Best Budget-Friendly Crib (Convertible)

Available in white, grey and brown (espresso), the Fisher Price Newbury crib is an excellent buy for under $200. And it converts to a headboard for a full-size bed.

Available in white, grey and brown (espresso, pictured), the Fisher Price Newbury crib is an excellent buy for under $200. And it converts to a headboard for a full-size bed.

Best Budget-Friendly Crib (Convertible). The Fisher-Price Newbury is our pick as the best budget-friendly convertible crib. Made of New Zealand pine, the Newbury converts to a full-size headboard and is available in four colors (white and three shades of brown: praline, espresso and cherry).

The Fisher-Price Newbury is a simple crib for $150 with a “4-in-1” pitch—it coverts from crib to toddler bed, daybed and finally a headboard for a full-size bed. The toddler and daybed configuration requires the separate purchase of a toddler rail ($20, see below).

We should point out that even though this crib is touted as convertible, it isn’t as convertible as other brands. With more expensive cribs, you get both a headboard and footboard—therefore, you only have to get conversion rails ($100-$200) to make it into a full-size bed. For the Newbury, you get a headboard but no footboard—and you have to purchase a bedframe like this one for $40. The result is a simpler look, which we think is just fine. And remember that most convertible cribs that convert into a headboard and footboard are two to three times the price of the Newbury.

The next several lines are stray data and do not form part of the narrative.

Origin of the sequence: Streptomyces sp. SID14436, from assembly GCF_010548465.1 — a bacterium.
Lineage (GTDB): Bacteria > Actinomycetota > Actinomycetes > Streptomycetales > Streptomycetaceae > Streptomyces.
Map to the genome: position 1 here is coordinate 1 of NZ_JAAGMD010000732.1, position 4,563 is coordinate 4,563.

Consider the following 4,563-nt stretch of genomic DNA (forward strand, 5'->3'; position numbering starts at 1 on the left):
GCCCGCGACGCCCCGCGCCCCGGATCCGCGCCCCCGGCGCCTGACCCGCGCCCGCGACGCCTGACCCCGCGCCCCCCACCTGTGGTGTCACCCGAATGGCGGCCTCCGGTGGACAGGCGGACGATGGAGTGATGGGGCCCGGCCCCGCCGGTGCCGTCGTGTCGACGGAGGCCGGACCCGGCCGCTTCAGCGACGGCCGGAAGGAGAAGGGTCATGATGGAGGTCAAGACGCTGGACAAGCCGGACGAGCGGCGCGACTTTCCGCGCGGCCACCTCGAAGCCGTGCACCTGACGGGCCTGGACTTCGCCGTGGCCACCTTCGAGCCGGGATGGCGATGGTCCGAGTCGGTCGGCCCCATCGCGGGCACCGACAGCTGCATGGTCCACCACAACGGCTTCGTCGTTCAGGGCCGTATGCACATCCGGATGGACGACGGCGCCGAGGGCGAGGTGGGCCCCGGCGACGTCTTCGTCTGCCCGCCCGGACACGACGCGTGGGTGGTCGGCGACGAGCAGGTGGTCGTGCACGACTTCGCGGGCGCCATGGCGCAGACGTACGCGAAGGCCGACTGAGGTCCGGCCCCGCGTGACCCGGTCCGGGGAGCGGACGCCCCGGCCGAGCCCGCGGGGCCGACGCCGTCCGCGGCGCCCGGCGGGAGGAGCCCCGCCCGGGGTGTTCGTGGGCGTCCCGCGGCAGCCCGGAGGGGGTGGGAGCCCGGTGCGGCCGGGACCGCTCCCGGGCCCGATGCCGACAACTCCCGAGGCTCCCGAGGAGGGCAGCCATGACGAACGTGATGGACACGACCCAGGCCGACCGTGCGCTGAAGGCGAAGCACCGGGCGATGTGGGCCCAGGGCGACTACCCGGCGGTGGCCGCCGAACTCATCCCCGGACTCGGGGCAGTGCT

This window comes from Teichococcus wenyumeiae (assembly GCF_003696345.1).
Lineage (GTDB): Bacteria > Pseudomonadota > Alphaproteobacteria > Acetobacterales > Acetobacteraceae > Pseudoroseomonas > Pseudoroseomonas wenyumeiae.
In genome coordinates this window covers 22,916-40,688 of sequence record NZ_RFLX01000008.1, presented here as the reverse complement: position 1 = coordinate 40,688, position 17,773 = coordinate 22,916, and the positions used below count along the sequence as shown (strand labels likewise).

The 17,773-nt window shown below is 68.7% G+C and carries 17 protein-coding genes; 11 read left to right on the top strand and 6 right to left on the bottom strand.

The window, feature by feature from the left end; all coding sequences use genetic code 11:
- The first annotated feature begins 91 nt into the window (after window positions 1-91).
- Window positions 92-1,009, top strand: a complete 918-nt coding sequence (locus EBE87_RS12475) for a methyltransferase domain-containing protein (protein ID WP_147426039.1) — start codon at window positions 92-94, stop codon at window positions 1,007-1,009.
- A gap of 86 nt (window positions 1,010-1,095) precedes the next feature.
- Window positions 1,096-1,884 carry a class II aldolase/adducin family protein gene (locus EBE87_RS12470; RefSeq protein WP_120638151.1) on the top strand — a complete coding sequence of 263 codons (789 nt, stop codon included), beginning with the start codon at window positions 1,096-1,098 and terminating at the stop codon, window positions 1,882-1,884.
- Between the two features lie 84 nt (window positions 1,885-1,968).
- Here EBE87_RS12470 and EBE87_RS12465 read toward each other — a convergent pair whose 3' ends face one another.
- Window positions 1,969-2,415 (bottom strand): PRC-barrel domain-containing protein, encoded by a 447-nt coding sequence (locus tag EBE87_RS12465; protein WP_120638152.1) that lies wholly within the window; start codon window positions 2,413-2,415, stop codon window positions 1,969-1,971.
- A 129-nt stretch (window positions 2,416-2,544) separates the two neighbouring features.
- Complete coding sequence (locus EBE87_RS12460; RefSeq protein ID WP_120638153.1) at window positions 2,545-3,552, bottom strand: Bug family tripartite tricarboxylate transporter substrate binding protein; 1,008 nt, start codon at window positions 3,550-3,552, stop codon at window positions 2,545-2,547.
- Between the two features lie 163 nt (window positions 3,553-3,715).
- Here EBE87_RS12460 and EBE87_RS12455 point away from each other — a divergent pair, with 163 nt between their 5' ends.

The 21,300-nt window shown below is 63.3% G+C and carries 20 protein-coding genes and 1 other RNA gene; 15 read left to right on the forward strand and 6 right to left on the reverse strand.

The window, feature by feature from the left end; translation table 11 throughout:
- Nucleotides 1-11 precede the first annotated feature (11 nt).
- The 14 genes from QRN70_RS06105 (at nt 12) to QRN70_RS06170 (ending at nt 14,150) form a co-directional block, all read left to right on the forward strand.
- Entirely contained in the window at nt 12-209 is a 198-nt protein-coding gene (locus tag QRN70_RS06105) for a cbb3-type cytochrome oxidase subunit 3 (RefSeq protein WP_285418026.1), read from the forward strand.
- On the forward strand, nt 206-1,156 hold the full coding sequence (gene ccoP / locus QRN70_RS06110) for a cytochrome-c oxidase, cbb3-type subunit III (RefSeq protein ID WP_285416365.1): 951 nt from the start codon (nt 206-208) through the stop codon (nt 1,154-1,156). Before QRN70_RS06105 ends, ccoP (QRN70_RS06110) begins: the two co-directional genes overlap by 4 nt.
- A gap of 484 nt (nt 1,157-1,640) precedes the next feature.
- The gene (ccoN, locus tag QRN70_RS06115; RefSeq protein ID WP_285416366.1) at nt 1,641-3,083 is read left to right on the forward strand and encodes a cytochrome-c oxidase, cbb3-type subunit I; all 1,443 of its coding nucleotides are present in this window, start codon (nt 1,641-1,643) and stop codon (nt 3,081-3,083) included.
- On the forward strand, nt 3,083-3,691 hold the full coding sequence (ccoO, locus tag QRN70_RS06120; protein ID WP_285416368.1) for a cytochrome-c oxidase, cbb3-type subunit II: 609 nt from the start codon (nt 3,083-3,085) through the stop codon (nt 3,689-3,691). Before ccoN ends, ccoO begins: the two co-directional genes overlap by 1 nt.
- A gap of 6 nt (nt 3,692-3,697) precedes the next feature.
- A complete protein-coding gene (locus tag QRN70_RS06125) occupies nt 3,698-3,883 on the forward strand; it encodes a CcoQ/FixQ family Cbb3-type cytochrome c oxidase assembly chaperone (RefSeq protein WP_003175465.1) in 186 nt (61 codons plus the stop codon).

Price-wise it is probably a wash, but with other cribs you are getting both a headboard and footboard. With the Newbury, it is just the headboard.

Best Budget-Friendly Crib (Basic)

ikea gulliver crib

Can you buy a safe crib for just $99? Yes, you can—the IKEA Gulliver is just $99.

 

Best Budget-Friendly Crib (Basic). Another affordable simple crib is IKEA’s Gulliver at $99. No, that’s not a typo! A simple, modern crib for $99. The crib is just a crib—it doesn’t convert to a full-size bed, etc. Also: the Gulliver only has two mattress positions. Very simple, but well made.

You can have any color for the Gilliver as long as it is white. FYI: IKEA has a few other crib styles that run $99 to $199 in a few different finish options.

If you are into minimalist style, either of these cribs will fit the bill. Note that even though IKEA cribs are simple, they meet all U.S. safety standards. We’ve recommended this brand for years and readers agree—these are safe, good quality cribs.

Best Crib For City Dwellers (and those with little space)

The Stokke Sleepi's oval shape and wheels make it easy to move from room to room, a necessity if you live in a small space!

The Stokke Sleepi’s oval shape and wheels make it easy to move from room to room, a necessity if you live in a small space! Unfortunately, this one isn’t cheap—$1000 with conversion kit to a toddler bed.